I came home with a phone full of pictures and a ton of memories to share with you. I’ll follow my usual pattern, sharing some in the next few days and then start weaving them in with other stories from other places over the next several weeks.

I can’t wait to show you some of this stuff and I’m hoping you enjoy the armchair journey as well. Come back tomorrow. We will visit my favorite new diner!

Golden, Colorado

Visit the foothills of the Rocky Mountains and you’ll find Golden, Colorado. It’s a former gold rush town with cute shops, nice restaurants and this fabulous arch.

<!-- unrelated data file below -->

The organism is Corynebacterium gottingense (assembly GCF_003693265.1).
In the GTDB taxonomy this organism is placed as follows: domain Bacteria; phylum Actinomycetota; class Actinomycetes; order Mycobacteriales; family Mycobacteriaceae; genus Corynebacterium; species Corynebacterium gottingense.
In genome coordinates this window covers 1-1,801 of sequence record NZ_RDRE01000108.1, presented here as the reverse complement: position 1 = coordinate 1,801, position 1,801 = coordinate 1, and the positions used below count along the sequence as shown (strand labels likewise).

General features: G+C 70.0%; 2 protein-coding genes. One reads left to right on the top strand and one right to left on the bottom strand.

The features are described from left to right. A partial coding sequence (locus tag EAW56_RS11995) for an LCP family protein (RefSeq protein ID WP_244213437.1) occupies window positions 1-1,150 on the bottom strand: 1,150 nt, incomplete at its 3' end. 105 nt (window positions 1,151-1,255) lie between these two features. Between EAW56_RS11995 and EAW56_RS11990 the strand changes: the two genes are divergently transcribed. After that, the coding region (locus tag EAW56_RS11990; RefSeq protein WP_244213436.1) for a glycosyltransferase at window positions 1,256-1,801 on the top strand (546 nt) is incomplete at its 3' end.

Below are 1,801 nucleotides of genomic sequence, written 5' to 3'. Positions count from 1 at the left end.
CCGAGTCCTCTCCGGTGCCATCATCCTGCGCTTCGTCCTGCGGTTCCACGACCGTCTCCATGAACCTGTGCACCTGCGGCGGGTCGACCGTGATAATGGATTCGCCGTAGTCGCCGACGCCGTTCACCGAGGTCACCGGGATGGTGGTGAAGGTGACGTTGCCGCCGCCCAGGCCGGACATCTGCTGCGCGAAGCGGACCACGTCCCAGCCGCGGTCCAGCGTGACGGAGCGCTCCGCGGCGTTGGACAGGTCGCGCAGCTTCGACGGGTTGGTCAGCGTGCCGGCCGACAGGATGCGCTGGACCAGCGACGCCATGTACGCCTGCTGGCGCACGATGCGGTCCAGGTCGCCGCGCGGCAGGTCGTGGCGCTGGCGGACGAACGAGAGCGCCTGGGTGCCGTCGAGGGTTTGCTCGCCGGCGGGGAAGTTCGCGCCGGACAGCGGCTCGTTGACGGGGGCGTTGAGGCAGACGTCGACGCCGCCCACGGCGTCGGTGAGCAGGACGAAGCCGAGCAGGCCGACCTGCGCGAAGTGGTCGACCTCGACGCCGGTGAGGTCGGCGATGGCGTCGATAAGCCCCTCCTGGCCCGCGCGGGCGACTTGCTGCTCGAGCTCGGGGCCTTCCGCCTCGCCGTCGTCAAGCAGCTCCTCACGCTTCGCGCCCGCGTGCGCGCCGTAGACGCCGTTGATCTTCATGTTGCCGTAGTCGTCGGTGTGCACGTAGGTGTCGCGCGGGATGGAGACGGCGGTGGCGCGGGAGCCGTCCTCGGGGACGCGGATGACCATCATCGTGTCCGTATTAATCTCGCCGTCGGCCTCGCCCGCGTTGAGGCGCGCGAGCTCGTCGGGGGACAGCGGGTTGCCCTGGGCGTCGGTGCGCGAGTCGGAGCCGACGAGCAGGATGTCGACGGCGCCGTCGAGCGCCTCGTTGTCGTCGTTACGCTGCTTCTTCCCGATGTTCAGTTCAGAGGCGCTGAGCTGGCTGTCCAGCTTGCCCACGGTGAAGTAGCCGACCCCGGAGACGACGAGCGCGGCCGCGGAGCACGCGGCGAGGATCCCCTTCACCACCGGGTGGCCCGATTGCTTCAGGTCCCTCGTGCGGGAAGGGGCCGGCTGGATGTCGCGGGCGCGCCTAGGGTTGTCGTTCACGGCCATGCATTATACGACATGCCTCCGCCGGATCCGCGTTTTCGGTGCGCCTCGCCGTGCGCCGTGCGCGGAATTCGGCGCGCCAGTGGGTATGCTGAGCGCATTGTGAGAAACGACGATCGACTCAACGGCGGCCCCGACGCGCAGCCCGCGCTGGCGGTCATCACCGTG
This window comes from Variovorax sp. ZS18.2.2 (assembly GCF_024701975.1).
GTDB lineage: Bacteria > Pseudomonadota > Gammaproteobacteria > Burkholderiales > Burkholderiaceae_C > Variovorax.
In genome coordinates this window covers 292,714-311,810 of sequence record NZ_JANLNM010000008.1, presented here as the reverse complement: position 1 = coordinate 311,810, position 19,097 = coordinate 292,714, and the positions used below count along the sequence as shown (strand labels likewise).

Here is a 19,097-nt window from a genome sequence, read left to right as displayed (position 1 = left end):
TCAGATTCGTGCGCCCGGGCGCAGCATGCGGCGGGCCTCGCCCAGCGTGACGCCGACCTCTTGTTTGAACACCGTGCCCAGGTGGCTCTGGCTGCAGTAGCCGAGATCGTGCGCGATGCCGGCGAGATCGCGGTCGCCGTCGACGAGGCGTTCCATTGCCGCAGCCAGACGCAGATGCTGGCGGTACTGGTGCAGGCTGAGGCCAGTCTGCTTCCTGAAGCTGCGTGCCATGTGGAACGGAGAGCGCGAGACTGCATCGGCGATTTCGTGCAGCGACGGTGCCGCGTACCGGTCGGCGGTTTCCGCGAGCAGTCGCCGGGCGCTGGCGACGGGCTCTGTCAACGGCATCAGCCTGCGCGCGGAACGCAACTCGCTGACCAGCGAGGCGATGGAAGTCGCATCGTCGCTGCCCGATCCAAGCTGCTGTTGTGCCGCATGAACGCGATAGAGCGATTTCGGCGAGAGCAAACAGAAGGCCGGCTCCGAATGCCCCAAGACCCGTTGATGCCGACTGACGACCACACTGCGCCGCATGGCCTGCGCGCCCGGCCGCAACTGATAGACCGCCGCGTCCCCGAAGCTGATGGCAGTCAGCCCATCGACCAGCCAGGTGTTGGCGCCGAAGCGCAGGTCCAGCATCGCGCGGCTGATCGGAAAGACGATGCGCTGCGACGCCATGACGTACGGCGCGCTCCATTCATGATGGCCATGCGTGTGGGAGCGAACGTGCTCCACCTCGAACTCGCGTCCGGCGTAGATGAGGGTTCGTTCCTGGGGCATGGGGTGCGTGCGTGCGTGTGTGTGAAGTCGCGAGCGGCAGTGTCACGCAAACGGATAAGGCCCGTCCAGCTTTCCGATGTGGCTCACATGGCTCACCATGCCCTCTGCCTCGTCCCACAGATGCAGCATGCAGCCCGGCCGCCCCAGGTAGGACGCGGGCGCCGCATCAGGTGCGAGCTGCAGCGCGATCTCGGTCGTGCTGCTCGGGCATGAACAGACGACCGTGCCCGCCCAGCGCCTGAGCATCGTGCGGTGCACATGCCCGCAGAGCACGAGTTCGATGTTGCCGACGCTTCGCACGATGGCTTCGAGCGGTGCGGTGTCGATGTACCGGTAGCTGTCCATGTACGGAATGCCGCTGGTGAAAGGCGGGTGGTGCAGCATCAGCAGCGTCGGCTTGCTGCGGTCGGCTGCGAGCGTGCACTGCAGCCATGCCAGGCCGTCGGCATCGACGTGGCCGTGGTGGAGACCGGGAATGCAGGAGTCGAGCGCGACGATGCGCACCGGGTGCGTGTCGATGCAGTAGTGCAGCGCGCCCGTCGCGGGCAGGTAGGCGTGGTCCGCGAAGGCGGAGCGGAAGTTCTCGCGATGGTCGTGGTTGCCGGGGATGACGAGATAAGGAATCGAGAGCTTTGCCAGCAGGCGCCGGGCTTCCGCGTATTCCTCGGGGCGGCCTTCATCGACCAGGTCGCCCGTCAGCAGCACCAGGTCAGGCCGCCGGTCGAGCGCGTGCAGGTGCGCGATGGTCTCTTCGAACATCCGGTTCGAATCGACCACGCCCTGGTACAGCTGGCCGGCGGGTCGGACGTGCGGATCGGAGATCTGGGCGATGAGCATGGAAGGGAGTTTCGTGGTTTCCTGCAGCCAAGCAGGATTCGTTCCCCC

They’re known for outdoor recreation and for the Coors Brewery which is the world’s largest single site brewery.

This is a statue of Adolph Coors who founded the company in 1873.

The day we were in this area, we paid our respects to Buffalo Bill, walked a trail along Clear Creek, ate some good Mexican food and shopped.

We also admired this view from downtown Golden.

We saw only a small bit of the town but I wouldn’t mind staying there someday. It’s quaint and it seems like there’s a lot to do in the area.

Looking through these pictures reminded me that we haven’t talked about Buffalo Bill, his museum or his grave. I’ll try to rectify that soon because it was a good experience.